A spiffy new $400-million NHL-ready hockey palace for Quebec City could be cost-shared with Ottawa under a joint infrastructure fund, Manitoba's senior MP Vic Toews said Friday.
In the same breath, Toews said Manitoba has already received more than it's fair share of federal money, including $15 million for the new football stadium being built at the University of Manitoba.
"What happens here through the infrastructure programs is that each province receives a certain amount of money," he said. "How that money is spent is usually determined through the municipalities, the province and the federal government. That money is provided on a formula for all the provinces."
Toews, the federal public safety minister, who was in Winnipeg for a $102-million federal-provincial public housing announcement, said he's not aware of Quebec being in line to get any more money under that formula.
"Manitoba has received, in fact, quite a substantial amount of money, certainly on a per-capita basis more than its fair share," he added. "We have, in fact, spent most of that money."
The Quebec government earlier this week unveiled a plan to build a new Colisée in Quebec City that called on Ottawa to pay $170 million towards the project. The new arena is considered essential if the Quebec capital wants to woo an NHL team. The Nordiques left for Denver in 1995.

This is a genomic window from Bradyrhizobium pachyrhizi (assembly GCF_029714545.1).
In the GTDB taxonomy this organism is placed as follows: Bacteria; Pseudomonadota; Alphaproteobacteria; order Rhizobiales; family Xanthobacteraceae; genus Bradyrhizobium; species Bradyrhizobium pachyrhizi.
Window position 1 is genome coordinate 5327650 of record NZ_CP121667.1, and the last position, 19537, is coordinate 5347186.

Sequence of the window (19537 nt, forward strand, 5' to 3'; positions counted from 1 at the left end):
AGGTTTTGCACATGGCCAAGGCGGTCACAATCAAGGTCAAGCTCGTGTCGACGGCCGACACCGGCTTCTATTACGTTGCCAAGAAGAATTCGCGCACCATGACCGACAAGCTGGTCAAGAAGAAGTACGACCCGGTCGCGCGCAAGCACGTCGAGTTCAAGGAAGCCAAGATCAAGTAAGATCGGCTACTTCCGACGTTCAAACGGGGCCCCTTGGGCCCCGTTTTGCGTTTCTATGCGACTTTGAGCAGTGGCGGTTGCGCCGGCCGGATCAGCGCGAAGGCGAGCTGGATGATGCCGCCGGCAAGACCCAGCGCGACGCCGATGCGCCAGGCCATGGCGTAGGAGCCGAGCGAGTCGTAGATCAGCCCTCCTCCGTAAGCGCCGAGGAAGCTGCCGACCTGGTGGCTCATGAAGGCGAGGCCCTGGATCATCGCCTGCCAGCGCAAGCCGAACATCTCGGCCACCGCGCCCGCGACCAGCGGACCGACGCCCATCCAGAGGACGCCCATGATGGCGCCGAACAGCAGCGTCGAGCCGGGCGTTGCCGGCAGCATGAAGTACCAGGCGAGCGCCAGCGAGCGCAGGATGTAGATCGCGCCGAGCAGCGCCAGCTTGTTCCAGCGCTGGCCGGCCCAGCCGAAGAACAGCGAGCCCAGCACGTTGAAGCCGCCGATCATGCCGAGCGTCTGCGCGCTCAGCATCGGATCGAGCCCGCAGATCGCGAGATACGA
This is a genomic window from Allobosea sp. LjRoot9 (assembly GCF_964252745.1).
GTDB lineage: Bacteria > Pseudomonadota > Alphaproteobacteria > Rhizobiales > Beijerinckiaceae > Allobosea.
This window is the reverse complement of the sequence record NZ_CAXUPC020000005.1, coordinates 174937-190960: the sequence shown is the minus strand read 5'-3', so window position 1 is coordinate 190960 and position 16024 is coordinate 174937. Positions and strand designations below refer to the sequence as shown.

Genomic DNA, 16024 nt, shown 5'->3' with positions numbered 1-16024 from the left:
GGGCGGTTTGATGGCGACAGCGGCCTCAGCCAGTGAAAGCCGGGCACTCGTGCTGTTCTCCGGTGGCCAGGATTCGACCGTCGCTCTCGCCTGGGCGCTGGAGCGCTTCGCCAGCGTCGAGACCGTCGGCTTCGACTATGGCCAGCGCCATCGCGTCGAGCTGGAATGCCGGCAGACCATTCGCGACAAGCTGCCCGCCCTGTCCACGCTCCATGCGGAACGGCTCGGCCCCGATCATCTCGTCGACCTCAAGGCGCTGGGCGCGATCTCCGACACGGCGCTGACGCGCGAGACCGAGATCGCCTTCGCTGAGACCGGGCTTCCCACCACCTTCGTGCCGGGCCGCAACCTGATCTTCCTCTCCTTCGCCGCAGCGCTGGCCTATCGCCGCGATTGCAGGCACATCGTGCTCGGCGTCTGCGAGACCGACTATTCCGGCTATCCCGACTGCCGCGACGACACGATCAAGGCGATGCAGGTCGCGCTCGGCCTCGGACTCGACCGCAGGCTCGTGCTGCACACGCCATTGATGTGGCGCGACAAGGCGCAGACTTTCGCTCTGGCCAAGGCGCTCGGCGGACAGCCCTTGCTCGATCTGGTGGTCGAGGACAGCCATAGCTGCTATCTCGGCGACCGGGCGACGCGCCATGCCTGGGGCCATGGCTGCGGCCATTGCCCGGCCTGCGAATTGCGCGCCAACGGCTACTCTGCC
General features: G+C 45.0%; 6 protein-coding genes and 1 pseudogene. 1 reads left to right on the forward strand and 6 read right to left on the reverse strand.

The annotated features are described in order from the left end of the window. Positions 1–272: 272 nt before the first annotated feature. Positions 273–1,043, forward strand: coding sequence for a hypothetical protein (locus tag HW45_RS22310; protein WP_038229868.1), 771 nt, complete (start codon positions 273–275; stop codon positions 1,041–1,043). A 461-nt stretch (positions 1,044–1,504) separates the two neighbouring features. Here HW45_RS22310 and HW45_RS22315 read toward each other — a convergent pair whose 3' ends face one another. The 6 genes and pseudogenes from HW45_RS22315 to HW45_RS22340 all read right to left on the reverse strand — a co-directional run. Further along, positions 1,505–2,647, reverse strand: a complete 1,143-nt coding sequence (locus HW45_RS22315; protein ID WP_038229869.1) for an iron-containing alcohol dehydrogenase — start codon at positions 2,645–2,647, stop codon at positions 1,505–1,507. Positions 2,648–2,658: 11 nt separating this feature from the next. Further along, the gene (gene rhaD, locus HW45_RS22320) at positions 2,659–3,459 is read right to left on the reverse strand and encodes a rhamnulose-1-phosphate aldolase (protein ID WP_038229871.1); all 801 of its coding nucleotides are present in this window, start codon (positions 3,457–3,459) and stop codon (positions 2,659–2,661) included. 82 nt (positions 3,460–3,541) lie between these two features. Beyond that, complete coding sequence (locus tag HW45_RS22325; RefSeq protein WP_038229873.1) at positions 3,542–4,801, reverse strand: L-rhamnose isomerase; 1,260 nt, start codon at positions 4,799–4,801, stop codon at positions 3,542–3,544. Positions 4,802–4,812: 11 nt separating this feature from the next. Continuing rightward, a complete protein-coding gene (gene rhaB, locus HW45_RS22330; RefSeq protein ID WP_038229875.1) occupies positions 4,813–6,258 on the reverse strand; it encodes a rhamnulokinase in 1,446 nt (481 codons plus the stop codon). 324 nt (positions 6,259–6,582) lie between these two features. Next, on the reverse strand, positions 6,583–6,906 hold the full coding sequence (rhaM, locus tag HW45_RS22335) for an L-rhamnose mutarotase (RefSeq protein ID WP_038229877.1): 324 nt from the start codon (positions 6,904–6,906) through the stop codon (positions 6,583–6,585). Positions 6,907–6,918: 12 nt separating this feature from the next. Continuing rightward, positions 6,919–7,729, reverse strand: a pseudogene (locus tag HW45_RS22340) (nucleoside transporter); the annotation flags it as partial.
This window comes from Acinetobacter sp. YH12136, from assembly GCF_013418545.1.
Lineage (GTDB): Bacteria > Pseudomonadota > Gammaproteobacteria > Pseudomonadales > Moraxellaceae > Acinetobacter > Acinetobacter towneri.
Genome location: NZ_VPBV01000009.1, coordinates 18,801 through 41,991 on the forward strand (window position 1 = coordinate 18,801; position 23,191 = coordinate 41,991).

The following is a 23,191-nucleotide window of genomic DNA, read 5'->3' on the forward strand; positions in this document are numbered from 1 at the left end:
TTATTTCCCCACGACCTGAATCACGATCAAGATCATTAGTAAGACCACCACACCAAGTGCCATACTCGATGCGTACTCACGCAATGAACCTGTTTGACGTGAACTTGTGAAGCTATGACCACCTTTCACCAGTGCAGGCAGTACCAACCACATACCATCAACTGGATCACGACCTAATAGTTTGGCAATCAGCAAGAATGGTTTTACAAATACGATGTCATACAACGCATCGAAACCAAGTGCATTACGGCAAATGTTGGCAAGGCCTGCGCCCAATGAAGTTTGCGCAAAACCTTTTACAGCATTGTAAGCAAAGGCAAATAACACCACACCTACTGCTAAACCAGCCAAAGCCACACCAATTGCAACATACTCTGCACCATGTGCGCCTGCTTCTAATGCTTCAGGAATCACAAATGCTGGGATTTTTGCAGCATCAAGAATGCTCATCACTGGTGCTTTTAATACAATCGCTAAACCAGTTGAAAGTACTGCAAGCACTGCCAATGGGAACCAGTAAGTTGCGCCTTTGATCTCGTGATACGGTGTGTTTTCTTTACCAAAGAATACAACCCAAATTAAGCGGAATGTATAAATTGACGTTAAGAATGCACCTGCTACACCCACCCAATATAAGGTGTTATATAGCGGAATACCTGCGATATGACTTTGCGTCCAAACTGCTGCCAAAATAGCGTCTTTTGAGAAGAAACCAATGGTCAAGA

When the $133.5-million MTS Centre was built several years ago, Ottawa only contributed $12 million under the Canada-Manitoba Infrastructure Program.
A clear sign of the strong support within the Tory caucus for the Quebec City project was on display Wednesday when Quebec MPs wore vintage Nordiques sweaters for the media. Most of the province's 11 Conservative MPs have seats in and around Quebec City as well as in eastern parts of the province. Missing was Quebec MP Maxime Bernier, who says he's onside with his fellow Tories who are interested in seeing the NHL back in Quebec City, but not at any price.
Bernier said in a news report that if Quebec City gets funding, then other cities will be lining up for their cash.
That includes Winnipeg, which is in the hunt for a NHL team to replace the Jets, who left in 1996.
Toews said no money has gone to Quebec for a new Colisée and any talk of it is just speculation.
Observers say the Harper government is eyeing its role in the project only because it needs more votes in Quebec to form a majority government.
Prime Minister Stephen Harper has said if his government sends money to Quebec City, it will do the same for other cities.
But to date, Ottawa has been loath to spend money on professional sports teams.
"Whatever the leader said, I stand behind what the leader said," Toews said.
"My priority has been very consistent," he added. "Sewer, water, roads and other hard infrastructure, and that's what we've been providing to Manitobans."
--With files from the wire services